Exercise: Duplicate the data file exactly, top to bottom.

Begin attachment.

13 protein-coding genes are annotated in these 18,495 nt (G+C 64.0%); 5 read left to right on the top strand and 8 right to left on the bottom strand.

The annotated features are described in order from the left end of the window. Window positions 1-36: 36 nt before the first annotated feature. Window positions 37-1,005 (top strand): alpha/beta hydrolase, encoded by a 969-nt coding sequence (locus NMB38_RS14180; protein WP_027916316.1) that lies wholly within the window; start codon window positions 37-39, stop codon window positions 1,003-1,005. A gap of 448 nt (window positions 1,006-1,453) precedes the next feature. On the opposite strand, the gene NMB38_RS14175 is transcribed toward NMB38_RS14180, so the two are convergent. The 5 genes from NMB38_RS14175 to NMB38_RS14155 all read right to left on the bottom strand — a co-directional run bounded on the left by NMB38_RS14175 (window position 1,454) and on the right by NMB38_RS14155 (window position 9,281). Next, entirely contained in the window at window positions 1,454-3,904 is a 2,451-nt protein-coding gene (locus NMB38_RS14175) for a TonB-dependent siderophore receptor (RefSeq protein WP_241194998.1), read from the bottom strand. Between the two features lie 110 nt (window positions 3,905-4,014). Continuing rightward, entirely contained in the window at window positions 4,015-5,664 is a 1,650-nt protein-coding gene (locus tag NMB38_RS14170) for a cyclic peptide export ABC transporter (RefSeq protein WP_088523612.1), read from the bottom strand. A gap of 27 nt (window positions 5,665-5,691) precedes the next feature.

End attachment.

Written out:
13 protein-coding genes are annotated in these 18,495 nt (G+C 64.0%); 5 read left to right on the top strand and 8 right to left on the bottom strand.

The annotated features are described in order from the left end of the window. Window positions 1-36: 36 nt before the first annotated feature. Window positions 37-1,005 (top strand): alpha/beta hydrolase, encoded by a 969-nt coding sequence (locus NMB38_RS14180; protein WP_027916316.1) that lies wholly within the window; start codon window positions 37-39, stop codon window positions 1,003-1,005. A gap of 448 nt (window positions 1,006-1,453) precedes the next feature. On the opposite strand, the gene NMB38_RS14175 is transcribed toward NMB38_RS14180, so the two are convergent. The 5 genes from NMB38_RS14175 to NMB38_RS14155 all read right to left on the bottom strand — a co-directional run bounded on the left by NMB38_RS14175 (window position 1,454) and on the right by NMB38_RS14155 (window position 9,281). Next, entirely contained in the window at window positions 1,454-3,904 is a 2,451-nt protein-coding gene (locus NMB38_RS14175) for a TonB-dependent siderophore receptor (RefSeq protein WP_241194998.1), read from the bottom strand. Between the two features lie 110 nt (window positions 3,905-4,014). Continuing rightward, entirely contained in the window at window positions 4,015-5,664 is a 1,650-nt protein-coding gene (locus tag NMB38_RS14170) for a cyclic peptide export ABC transporter (RefSeq protein WP_088523612.1), read from the bottom strand. A gap of 27 nt (window positions 5,665-5,691) precedes the next feature.